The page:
Within my first hour of being in Morocco, I became attuned to the way that men dominate public space. Whether you’re walking through the medina or driving past the busy city center, women are conspicuously absent from sidewalks and doorways. There are cafes that are filled entirely with men who sit facing the street and watch as people walk by. Many feminists have discussed the “male gaze” as a theoretical tool, but here it can feel literal. On my walk to school I (and other women) are watched and assessed by dozens of men. Women and women’s bodies are under constant surveillance. From adolescence on, girls’ clothes are policed and their movements restricted.
Additionally, sexual harassment is a significant part of Moroccan and foreign women’s lives here. On September 12, Morocco passed a new law criminalizing sexual harassment, which is a step in the right direction. However, catcalling and other forms of sexual harassment are more common on the streets here than where I’m from. We were encouraged to dress modestly to stave off the worst of the attention, but women can (and do) experience this regardless of what they’re wearing. This infringes on women’s freedom to move about freely without fear of intimidation.
However, there are areas in which norms in Morocco might be considered more progressive than the U.S. For example, norms around intimacy are very different. While romantic gestures and public affection are generally frowned upon, platonic intimacy between people of the same gender is far more acceptable. Men will hug, kiss each others’ cheeks, and even occasionally hold hands (mostly the older generation) in ways that would be seen as threatening to masculinity in the U.S.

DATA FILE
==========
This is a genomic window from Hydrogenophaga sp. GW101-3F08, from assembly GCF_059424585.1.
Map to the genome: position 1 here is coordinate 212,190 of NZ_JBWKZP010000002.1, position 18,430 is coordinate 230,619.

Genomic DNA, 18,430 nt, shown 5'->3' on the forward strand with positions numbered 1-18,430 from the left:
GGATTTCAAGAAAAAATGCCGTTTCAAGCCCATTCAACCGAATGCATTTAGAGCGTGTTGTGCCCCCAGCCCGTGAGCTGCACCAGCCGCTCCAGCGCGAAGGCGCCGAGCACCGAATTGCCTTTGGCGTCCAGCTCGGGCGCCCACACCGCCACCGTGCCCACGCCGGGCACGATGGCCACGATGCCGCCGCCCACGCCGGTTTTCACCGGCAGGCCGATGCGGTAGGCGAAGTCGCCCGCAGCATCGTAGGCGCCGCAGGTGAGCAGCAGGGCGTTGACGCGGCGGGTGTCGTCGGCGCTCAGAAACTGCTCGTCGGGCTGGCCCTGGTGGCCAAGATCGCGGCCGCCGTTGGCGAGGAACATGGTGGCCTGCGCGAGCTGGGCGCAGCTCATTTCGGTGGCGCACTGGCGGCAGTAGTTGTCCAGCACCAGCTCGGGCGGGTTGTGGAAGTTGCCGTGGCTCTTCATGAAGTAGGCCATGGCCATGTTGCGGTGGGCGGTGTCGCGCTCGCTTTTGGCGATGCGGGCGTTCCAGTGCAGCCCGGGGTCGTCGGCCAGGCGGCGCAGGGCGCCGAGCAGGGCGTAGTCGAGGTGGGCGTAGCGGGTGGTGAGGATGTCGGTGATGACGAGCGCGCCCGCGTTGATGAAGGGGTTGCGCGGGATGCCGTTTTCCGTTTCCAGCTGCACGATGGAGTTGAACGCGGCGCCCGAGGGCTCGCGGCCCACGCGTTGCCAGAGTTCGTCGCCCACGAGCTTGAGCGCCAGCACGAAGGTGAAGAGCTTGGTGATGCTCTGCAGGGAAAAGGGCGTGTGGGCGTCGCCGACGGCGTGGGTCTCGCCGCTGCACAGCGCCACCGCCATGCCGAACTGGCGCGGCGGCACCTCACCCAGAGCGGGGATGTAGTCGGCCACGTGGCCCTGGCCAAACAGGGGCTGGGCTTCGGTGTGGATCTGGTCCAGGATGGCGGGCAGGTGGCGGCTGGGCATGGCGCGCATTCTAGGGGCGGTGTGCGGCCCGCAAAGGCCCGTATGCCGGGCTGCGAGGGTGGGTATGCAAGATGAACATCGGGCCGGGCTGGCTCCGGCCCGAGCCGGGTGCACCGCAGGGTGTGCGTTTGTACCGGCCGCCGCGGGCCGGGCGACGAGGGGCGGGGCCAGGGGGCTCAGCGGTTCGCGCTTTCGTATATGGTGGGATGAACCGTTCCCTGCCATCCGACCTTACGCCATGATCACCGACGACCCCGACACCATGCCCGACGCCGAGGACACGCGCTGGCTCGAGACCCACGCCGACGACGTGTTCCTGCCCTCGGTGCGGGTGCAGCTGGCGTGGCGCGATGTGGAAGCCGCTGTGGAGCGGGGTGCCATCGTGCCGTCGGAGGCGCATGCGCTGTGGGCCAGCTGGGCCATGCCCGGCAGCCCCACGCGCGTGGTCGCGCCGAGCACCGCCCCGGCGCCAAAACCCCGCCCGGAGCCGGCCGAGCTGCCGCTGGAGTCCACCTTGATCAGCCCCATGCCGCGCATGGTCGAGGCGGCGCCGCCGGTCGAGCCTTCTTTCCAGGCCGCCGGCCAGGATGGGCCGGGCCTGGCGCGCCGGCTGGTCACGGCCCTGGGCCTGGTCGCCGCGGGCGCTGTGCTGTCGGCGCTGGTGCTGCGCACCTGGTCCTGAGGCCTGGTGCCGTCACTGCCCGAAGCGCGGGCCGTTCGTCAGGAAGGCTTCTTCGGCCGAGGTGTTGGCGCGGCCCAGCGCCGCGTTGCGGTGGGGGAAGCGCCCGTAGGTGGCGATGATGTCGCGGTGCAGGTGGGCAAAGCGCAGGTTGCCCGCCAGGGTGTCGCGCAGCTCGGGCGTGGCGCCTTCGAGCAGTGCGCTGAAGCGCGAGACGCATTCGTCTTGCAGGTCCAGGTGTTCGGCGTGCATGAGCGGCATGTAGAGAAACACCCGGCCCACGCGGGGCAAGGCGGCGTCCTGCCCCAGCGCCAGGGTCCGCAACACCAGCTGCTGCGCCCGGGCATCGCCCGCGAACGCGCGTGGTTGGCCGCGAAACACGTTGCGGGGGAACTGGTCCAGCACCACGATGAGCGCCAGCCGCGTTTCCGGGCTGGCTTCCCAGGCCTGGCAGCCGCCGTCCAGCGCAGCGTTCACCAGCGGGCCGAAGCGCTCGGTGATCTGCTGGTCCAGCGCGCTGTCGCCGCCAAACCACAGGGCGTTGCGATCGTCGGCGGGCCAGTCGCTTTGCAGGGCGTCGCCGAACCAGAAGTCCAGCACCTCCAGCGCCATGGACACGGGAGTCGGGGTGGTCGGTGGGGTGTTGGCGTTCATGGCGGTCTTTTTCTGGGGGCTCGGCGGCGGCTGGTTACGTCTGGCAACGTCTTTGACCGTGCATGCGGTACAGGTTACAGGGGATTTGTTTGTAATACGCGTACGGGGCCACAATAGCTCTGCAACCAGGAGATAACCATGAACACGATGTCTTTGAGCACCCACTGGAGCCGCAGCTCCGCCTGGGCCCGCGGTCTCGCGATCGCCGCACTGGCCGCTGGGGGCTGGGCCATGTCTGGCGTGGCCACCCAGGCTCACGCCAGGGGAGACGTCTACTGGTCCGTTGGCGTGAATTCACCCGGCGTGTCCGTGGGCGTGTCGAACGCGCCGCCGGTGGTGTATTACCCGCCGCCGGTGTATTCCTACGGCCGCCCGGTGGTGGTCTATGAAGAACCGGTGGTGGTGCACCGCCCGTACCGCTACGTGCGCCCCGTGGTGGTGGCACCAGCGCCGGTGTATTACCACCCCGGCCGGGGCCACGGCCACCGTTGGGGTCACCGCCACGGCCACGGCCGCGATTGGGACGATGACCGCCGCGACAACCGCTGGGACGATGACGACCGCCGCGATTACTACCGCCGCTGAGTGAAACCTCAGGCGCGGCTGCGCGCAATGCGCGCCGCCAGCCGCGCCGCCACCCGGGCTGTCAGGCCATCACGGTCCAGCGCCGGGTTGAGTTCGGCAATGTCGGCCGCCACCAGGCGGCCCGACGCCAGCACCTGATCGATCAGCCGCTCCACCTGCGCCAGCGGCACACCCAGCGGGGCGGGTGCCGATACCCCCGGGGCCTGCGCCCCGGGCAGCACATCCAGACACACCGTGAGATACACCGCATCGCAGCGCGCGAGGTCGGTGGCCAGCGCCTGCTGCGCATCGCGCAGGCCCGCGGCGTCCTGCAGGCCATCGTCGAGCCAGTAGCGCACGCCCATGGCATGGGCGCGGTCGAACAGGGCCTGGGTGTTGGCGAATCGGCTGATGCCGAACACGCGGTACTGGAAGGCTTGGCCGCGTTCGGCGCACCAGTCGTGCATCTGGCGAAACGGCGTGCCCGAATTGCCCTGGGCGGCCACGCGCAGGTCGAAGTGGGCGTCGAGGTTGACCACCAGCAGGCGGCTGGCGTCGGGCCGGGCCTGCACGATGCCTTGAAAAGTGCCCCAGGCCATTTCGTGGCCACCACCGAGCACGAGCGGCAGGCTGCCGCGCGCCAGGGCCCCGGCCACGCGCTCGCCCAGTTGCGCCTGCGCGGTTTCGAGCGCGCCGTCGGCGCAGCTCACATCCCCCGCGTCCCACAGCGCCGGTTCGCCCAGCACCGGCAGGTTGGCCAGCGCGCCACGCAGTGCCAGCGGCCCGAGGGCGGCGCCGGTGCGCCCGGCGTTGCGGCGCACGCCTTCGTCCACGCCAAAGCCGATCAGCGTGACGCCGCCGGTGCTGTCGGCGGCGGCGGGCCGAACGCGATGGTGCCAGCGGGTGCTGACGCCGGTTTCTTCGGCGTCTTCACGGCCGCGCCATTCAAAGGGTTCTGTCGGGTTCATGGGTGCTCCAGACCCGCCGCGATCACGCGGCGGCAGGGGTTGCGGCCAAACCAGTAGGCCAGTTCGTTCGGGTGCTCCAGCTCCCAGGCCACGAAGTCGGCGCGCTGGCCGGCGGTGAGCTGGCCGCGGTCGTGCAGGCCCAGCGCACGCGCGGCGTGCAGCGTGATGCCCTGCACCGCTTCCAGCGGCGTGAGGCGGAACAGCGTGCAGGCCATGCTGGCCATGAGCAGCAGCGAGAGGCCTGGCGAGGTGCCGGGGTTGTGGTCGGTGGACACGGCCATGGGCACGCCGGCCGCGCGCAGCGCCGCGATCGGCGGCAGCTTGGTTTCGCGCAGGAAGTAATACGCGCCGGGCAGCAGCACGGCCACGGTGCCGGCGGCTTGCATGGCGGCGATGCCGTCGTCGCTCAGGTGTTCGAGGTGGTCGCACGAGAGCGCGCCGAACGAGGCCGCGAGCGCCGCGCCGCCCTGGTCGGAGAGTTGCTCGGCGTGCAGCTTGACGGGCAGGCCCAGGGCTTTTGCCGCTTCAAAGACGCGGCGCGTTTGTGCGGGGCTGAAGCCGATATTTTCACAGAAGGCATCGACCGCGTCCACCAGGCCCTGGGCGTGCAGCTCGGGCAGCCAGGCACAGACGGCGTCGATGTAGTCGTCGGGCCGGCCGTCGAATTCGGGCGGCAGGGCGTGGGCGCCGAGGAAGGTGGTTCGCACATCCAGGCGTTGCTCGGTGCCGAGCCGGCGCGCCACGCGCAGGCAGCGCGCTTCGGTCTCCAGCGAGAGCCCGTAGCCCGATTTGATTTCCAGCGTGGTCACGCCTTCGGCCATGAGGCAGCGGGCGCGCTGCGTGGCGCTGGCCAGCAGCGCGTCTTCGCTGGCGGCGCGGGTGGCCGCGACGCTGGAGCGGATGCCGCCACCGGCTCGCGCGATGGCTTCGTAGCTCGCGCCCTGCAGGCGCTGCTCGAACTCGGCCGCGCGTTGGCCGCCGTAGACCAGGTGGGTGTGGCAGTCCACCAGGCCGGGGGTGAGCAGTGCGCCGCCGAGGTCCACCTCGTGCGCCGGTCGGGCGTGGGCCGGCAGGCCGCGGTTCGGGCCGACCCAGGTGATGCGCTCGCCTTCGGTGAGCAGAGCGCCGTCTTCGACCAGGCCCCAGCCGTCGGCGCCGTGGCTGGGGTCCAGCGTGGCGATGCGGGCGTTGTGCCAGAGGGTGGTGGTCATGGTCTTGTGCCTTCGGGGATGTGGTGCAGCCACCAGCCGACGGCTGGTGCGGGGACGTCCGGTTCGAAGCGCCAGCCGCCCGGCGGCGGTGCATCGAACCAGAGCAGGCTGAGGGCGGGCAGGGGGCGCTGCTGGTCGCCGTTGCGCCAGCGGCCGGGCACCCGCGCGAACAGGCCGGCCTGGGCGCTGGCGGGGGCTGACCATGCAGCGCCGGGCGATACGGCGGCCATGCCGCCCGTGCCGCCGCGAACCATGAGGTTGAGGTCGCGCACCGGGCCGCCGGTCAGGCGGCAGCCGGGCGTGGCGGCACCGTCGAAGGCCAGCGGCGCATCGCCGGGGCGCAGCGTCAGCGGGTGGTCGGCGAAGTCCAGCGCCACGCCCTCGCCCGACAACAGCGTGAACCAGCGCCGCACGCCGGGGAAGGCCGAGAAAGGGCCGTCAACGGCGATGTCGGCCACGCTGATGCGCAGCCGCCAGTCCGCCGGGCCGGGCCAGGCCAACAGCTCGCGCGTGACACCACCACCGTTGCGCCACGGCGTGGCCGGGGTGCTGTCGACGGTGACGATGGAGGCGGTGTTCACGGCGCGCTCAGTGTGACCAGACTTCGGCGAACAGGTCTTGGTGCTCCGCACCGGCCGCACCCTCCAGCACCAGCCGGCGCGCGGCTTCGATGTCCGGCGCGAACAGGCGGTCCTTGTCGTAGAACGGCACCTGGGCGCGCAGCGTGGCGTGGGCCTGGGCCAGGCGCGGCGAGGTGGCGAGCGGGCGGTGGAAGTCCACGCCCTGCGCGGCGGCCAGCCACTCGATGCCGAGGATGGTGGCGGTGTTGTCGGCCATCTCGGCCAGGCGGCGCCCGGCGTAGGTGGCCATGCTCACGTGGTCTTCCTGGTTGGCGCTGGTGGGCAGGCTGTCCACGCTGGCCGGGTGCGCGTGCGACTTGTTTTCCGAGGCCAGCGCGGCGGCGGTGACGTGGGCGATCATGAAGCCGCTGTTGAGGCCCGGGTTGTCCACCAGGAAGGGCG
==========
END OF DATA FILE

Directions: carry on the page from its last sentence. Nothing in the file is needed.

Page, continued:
The hammam, or public baths, is also a concept that would be shocking to many Americans. I was very surprised when my host mom brought my roommates and me to the hammam and we saw women bathing in a communal space wearing only their underwear or nothing at all. Spaces like this suggest that nudity and women’s bodies are not by themselves the issue; sex, the sexualization of bodies, and the way that women are perceived in the male gaze are the problems. A space that is all-women is seen as inherently unsexual and therefore not subject to the same level of restriction. As a queer woman, I struggle with this a bit, because assumptions like these invisibilize and negate romantic or sexual relationships between women at a conceptual level.
I have only been here for three weeks, and I’ve only spent time in Meknes and Rabat. Like all forms of identity, gender here is complex. Between different cities, and even within the same city, expectations for dress and behavior vary considerably. Within my homestays, for example, my host moms might dress conservatively when traveling outside, but wear shorts or tank tops inside. I am still learning a lot, and my understanding of women’s roles here will likely change as I learn more of the language and culture and become more comfortable in the city.
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<p>I'm a senior at Tulane University majoring in Africana Studies and Linguistics with a minor in Arabic, and I am very involved in student activism. I am a member of Students Organizing Against Racism, Students for Justice in Palestine, and Sexual Aggression Peer Hotline and Education, and I am committed to making Tulane's campus environment supportive and equitable for everyone. I am also a queer student and consider myself part of the LBGTQ+ community on campus.</p>